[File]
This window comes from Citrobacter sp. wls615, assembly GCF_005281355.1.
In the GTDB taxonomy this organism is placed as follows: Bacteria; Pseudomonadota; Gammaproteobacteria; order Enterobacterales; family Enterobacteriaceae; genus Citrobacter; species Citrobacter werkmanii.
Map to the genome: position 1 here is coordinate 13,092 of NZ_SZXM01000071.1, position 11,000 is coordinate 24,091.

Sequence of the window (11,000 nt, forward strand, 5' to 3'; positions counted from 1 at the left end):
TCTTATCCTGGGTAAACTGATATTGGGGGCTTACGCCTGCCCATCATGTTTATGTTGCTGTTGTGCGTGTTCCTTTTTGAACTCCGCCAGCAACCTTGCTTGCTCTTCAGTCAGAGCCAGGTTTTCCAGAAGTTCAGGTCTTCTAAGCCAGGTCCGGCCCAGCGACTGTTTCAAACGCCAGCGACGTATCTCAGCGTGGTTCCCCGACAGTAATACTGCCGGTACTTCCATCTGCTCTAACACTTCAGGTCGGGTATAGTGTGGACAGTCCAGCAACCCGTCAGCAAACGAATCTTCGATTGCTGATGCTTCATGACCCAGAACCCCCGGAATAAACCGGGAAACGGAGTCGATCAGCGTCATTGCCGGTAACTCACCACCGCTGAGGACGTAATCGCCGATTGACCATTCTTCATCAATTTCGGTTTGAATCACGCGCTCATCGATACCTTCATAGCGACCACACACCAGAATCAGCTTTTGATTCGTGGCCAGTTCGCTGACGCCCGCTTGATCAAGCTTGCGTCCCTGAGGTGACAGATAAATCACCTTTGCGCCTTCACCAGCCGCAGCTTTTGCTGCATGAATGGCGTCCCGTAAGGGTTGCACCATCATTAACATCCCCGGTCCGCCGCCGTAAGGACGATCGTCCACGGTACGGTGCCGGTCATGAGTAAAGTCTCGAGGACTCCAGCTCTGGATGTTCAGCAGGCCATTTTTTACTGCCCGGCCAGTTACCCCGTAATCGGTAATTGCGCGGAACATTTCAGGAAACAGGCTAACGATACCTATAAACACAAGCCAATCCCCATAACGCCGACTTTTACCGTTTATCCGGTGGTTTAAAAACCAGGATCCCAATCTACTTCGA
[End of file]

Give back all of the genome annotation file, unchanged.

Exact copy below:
This window comes from Citrobacter sp. wls615, assembly GCF_005281355.1.
In the GTDB taxonomy this organism is placed as follows: Bacteria; Pseudomonadota; Gammaproteobacteria; order Enterobacterales; family Enterobacteriaceae; genus Citrobacter; species Citrobacter werkmanii.
Map to the genome: position 1 here is coordinate 13,092 of NZ_SZXM01000071.1, position 11,000 is coordinate 24,091.

Sequence of the window (11,000 nt, forward strand, 5' to 3'; positions counted from 1 at the left end):
TCTTATCCTGGGTAAACTGATATTGGGGGCTTACGCCTGCCCATCATGTTTATGTTGCTGTTGTGCGTGTTCCTTTTTGAACTCCGCCAGCAACCTTGCTTGCTCTTCAGTCAGAGCCAGGTTTTCCAGAAGTTCAGGTCTTCTAAGCCAGGTCCGGCCCAGCGACTGTTTCAAACGCCAGCGACGTATCTCAGCGTGGTTCCCCGACAGTAATACTGCCGGTACTTCCATCTGCTCTAACACTTCAGGTCGGGTATAGTGTGGACAGTCCAGCAACCCGTCAGCAAACGAATCTTCGATTGCTGATGCTTCATGACCCAGAACCCCCGGAATAAACCGGGAAACGGAGTCGATCAGCGTCATTGCCGGTAACTCACCACCGCTGAGGACGTAATCGCCGATTGACCATTCTTCATCAATTTCGGTTTGAATCACGCGCTCATCGATACCTTCATAGCGACCACACACCAGAATCAGCTTTTGATTCGTGGCCAGTTCGCTGACGCCCGCTTGATCAAGCTTGCGTCCCTGAGGTGACAGATAAATCACCTTTGCGCCTTCACCAGCCGCAGCTTTTGCTGCATGAATGGCGTCCCGTAAGGGTTGCACCATCATTAACATCCCCGGTCCGCCGCCGTAAGGACGATCGTCCACGGTACGGTGCCGGTCATGAGTAAAGTCTCGAGGACTCCAGCTCTGGATGTTCAGCAGGCCATTTTTTACTGCCCGGCCAGTTACCCCGTAATCGGTAATTGCGCGGAACATTTCAGGAAACAGGCTAACGATACCTATAAACACAAGCCAATCCCCATAACGCCGACTTTTACCGTTTATCCGGTGGTTTAAAAACCAGGATCCCAATCTACTTCGA